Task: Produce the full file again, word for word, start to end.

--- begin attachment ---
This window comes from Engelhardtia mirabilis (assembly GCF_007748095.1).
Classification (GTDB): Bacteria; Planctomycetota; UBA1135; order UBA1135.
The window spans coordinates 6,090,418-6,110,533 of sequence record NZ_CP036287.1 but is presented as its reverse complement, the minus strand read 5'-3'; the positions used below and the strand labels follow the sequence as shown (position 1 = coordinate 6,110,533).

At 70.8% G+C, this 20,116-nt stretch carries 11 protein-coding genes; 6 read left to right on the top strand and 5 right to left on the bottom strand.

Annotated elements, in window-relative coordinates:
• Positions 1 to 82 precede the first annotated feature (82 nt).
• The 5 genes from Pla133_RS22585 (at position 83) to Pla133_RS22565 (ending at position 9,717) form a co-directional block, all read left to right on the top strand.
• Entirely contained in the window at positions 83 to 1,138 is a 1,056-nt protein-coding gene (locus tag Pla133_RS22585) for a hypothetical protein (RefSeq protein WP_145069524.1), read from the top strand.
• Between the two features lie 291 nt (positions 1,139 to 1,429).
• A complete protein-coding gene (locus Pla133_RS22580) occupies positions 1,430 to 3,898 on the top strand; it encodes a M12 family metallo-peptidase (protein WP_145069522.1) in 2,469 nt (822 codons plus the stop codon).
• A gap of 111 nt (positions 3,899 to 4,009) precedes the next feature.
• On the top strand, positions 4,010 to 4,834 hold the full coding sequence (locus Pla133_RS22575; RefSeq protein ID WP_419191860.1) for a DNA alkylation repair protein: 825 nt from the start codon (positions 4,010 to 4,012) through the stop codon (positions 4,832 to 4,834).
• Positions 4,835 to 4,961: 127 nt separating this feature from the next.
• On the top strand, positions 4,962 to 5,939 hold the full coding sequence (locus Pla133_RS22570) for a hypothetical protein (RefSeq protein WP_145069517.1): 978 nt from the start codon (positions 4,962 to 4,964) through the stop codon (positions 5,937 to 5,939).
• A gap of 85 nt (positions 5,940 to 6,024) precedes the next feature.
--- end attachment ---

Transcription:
This window comes from Engelhardtia mirabilis (assembly GCF_007748095.1).
Classification (GTDB): Bacteria; Planctomycetota; UBA1135; order UBA1135.
The window spans coordinates 6,090,418-6,110,533 of sequence record NZ_CP036287.1 but is presented as its reverse complement, the minus strand read 5'-3'; the positions used below and the strand labels follow the sequence as shown (position 1 = coordinate 6,110,533).

At 70.8% G+C, this 20,116-nt stretch carries 11 protein-coding genes; 6 read left to right on the top strand and 5 right to left on the bottom strand.

Annotated elements, in window-relative coordinates:
• Positions 1 to 82 precede the first annotated feature (82 nt).
• The 5 genes from Pla133_RS22585 (at position 83) to Pla133_RS22565 (ending at position 9,717) form a co-directional block, all read left to right on the top strand.
• Entirely contained in the window at positions 83 to 1,138 is a 1,056-nt protein-coding gene (locus tag Pla133_RS22585) for a hypothetical protein (RefSeq protein WP_145069524.1), read from the top strand.
• Between the two features lie 291 nt (positions 1,139 to 1,429).
• A complete protein-coding gene (locus Pla133_RS22580) occupies positions 1,430 to 3,898 on the top strand; it encodes a M12 family metallo-peptidase (protein WP_145069522.1) in 2,469 nt (822 codons plus the stop codon).
• A gap of 111 nt (positions 3,899 to 4,009) precedes the next feature.
• On the top strand, positions 4,010 to 4,834 hold the full coding sequence (locus Pla133_RS22575; RefSeq protein ID WP_419191860.1) for a DNA alkylation repair protein: 825 nt from the start codon (positions 4,010 to 4,012) through the stop codon (positions 4,832 to 4,834).
• Positions 4,835 to 4,961: 127 nt separating this feature from the next.
• On the top strand, positions 4,962 to 5,939 hold the full coding sequence (locus Pla133_RS22570) for a hypothetical protein (RefSeq protein WP_145069517.1): 978 nt from the start codon (positions 4,962 to 4,964) through the stop codon (positions 5,937 to 5,939).
• A gap of 85 nt (positions 5,940 to 6,024) precedes the next feature.